May 22, 2020 (Google Translation) – Nearly 30 explosives, including Russian and English naval mines. HNLMS Willemstad in the past 4 months, mainly in the North Sea. The mine hunter was part of the so-called Standing NATO Mine Countermeasures Group 1 (SNMCMG1). The naval ship returned today in Den Helder.
The explosives were found, among other things, with the latest underwater robot, the REMUS 100 Next Generation. Gaining experience with this is important according to the commander, 1st class Lieutenant Sander Kool. “The independently deployable underwater robots play a crucial role in the new mine hunters, expected from 2024 onwards.”
NATO has a group of minehunters permanently available with the SNMCMG1. The units conduct mine-hunting operations and clear explosives, mainly from World War II. These projectiles still pose a threat to shipping and fishing. The Royal Netherlands Navy continuously supplies mine hunters to NATO for rapidly deployable fleet connections such as the SNMCMG1.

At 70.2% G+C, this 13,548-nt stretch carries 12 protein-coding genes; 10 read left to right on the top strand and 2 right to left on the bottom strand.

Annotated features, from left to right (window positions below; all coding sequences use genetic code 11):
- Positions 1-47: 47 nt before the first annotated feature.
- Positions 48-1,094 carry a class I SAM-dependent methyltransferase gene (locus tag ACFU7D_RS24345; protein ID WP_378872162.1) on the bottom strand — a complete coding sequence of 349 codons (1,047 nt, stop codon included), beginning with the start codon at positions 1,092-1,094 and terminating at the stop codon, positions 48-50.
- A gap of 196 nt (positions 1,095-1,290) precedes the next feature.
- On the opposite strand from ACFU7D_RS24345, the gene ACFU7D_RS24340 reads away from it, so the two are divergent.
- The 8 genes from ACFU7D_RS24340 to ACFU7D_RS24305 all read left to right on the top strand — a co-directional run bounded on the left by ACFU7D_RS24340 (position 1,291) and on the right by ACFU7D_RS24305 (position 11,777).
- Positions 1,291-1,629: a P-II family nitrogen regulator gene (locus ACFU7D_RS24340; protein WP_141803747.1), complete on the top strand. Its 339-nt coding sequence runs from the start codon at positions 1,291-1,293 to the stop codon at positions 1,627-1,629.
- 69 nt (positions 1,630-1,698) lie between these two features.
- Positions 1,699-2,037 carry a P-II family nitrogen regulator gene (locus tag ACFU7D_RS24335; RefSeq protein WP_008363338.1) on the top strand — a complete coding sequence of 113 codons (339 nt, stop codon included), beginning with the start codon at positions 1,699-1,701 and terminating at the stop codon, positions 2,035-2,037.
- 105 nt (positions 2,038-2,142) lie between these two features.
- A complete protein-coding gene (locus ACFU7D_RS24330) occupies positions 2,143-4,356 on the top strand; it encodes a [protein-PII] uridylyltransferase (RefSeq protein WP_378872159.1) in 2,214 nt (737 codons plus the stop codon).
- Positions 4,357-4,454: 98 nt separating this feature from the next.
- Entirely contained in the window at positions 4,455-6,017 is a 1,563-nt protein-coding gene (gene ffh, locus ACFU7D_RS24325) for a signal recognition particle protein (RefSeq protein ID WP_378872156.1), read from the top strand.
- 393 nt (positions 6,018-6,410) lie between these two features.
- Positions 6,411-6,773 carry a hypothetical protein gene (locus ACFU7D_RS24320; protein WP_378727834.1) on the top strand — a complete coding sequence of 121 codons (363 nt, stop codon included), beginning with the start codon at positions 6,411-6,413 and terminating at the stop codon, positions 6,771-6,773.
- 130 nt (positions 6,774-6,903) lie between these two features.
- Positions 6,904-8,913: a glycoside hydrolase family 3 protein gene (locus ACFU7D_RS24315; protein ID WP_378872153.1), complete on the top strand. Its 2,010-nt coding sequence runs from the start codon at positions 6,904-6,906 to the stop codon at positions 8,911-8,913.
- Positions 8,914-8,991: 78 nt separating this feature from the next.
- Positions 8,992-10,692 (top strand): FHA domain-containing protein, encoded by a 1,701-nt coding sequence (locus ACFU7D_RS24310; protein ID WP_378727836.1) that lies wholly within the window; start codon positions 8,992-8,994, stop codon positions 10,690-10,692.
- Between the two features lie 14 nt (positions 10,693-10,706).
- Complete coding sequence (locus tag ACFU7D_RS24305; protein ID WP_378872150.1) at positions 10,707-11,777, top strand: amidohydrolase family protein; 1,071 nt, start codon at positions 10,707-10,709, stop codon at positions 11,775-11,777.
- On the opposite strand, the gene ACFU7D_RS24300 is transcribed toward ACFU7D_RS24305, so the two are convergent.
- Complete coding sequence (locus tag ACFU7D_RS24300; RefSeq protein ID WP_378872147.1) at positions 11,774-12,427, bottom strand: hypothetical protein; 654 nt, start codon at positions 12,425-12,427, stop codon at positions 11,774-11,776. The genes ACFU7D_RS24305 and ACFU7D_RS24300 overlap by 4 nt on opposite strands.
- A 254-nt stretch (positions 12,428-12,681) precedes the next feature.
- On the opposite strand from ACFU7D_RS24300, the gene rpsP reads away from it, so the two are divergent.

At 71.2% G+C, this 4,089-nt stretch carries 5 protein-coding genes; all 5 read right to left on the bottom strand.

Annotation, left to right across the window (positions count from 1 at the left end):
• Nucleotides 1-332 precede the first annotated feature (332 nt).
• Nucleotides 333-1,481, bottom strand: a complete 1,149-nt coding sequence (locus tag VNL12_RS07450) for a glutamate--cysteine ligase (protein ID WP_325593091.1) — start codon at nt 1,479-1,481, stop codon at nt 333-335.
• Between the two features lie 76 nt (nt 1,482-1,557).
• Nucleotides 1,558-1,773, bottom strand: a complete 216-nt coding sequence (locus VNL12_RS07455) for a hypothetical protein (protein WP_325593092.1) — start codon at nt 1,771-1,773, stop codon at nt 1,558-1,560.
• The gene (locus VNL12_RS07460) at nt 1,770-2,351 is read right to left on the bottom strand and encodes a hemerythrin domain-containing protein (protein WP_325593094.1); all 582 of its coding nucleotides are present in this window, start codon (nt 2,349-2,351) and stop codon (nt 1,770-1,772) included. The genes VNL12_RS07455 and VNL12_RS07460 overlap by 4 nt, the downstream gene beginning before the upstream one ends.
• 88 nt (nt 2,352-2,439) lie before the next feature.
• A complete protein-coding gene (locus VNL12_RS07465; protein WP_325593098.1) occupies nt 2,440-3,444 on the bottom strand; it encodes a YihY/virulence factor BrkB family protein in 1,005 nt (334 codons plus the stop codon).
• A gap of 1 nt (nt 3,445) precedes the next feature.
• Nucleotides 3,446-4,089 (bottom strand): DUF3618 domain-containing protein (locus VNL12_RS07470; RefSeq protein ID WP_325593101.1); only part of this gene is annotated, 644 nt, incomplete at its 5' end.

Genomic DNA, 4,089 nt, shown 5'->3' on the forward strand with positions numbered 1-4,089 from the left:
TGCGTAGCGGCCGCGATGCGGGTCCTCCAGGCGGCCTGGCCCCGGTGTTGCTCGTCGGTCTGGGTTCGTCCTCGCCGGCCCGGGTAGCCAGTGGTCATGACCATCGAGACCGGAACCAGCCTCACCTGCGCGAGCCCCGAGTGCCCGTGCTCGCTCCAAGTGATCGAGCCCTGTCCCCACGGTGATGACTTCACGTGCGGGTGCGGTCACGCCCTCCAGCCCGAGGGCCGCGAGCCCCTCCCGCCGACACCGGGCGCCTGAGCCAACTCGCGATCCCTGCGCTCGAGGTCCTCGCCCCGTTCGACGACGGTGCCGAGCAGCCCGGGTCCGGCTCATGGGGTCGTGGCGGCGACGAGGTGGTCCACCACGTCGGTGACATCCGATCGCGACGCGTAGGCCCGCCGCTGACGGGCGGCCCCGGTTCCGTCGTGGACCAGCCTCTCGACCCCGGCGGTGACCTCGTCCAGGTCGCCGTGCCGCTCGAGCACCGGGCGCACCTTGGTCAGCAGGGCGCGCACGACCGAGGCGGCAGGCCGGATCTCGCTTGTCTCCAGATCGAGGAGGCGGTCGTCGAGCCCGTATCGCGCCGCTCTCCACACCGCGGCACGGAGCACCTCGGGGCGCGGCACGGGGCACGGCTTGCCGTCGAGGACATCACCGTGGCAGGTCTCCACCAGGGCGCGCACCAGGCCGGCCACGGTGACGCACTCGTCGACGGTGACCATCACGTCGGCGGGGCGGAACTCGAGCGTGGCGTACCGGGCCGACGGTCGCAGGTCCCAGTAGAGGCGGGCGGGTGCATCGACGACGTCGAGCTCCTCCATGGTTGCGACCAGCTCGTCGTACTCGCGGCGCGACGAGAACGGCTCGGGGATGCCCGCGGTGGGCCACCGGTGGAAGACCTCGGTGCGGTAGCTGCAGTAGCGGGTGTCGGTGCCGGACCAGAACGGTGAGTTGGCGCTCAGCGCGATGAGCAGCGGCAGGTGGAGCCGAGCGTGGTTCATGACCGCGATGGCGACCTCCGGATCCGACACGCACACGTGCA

That was now the Willemstad. The ship set sail on February 2, when the world was not yet affected by the COVID-19 virus and the crew was not at risk of infections on board. Precautions were taken when the situation changed during the trip. A number of port visits were canceled to minimize the risk of corona. Also, some exercises were canceled. Kool is proud of this crew. Despite the uncertain period, it did not hang its head, but continued. The support of the home front and the organization was crucial in this. ”
Facing the setback, Zr.Ms. Willemstad found the explosives a good result. As a result, the crew can still look back on the deployment period with satisfaction.